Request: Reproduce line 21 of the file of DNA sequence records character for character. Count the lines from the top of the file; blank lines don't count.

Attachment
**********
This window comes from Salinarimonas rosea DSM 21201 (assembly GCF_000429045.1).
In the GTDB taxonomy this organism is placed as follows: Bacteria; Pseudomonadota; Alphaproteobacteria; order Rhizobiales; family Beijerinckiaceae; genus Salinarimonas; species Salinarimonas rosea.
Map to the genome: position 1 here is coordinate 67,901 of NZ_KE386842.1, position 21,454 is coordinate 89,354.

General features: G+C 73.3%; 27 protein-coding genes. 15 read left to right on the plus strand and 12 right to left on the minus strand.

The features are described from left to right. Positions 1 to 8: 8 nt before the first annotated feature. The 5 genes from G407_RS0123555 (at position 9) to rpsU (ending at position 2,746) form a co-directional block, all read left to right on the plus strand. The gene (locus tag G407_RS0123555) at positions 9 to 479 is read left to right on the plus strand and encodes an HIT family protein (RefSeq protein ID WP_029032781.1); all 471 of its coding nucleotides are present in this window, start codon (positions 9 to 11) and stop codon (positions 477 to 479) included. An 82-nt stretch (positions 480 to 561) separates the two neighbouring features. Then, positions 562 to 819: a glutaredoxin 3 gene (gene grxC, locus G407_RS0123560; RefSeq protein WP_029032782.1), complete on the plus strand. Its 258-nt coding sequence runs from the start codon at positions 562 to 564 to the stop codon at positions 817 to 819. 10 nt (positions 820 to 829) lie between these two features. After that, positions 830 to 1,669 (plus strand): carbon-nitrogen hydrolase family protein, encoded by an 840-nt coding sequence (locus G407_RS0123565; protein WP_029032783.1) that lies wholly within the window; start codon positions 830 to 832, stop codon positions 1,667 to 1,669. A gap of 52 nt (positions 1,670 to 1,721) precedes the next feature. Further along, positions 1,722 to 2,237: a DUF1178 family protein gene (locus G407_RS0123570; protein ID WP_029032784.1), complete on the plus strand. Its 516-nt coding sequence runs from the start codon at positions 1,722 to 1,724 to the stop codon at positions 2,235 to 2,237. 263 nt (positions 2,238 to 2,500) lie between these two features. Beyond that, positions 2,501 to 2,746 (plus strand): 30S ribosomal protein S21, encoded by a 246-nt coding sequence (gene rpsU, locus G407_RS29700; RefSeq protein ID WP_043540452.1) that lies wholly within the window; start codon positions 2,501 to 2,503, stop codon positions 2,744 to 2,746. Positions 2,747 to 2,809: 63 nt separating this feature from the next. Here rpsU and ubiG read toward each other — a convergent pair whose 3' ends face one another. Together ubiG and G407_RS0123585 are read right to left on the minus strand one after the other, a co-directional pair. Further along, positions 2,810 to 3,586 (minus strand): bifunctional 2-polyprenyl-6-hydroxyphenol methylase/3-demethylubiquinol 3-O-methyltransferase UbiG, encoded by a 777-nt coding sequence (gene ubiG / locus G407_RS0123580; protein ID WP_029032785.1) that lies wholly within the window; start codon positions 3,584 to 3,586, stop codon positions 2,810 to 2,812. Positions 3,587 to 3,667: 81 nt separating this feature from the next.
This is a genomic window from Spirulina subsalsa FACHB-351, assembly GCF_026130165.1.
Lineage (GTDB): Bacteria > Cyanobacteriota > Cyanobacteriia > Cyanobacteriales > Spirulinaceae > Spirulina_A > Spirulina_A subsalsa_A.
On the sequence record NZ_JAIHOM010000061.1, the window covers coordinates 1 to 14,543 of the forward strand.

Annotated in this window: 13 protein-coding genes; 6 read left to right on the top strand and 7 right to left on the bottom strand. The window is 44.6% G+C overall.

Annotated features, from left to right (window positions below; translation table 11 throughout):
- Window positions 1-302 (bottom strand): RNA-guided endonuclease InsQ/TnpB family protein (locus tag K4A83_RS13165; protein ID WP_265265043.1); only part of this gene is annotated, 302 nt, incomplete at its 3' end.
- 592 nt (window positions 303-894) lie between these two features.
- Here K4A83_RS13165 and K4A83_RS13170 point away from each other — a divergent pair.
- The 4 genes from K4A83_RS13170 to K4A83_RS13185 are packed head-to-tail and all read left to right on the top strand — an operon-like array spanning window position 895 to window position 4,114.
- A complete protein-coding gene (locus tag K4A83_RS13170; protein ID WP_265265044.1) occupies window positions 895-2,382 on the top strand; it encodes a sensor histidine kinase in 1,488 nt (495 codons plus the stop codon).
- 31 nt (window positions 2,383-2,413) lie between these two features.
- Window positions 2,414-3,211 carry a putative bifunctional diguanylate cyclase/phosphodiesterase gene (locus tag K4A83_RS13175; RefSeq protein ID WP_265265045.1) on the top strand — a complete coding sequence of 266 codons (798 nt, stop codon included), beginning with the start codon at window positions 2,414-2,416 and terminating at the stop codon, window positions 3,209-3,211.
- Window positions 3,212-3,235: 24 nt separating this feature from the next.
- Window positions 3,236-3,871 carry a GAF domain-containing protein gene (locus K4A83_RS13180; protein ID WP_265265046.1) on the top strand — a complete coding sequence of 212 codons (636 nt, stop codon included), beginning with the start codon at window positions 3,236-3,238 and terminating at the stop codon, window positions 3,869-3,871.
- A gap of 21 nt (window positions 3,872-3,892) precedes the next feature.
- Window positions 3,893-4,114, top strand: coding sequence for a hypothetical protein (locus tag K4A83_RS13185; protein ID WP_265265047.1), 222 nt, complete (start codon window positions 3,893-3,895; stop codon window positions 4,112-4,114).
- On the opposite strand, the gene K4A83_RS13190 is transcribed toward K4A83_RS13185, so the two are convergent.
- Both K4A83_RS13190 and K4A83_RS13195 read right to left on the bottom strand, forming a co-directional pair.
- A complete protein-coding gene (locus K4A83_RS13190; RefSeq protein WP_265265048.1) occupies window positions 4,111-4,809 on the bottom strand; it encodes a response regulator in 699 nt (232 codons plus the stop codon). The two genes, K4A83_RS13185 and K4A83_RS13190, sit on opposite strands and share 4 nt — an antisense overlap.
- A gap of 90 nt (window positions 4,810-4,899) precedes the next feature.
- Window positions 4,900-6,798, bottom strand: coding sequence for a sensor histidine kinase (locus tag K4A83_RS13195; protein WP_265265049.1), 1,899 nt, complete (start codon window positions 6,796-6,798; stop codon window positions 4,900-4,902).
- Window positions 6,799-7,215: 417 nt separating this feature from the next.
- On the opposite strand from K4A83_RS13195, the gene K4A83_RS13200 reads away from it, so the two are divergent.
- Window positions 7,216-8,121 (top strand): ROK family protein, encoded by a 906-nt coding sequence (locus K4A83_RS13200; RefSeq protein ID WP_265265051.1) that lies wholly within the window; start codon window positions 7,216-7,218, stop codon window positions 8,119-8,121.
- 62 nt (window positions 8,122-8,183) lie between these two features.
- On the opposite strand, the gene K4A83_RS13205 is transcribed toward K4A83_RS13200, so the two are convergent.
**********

- Window positions 3,893-4,114, top strand: coding sequence for a hypothetical protein (locus tag K4A83_RS13185; protein ID WP_265265047.1), 222 nt, complete (start codon window positions 3,893-3,895; stop codon window positions 4,112-4,114).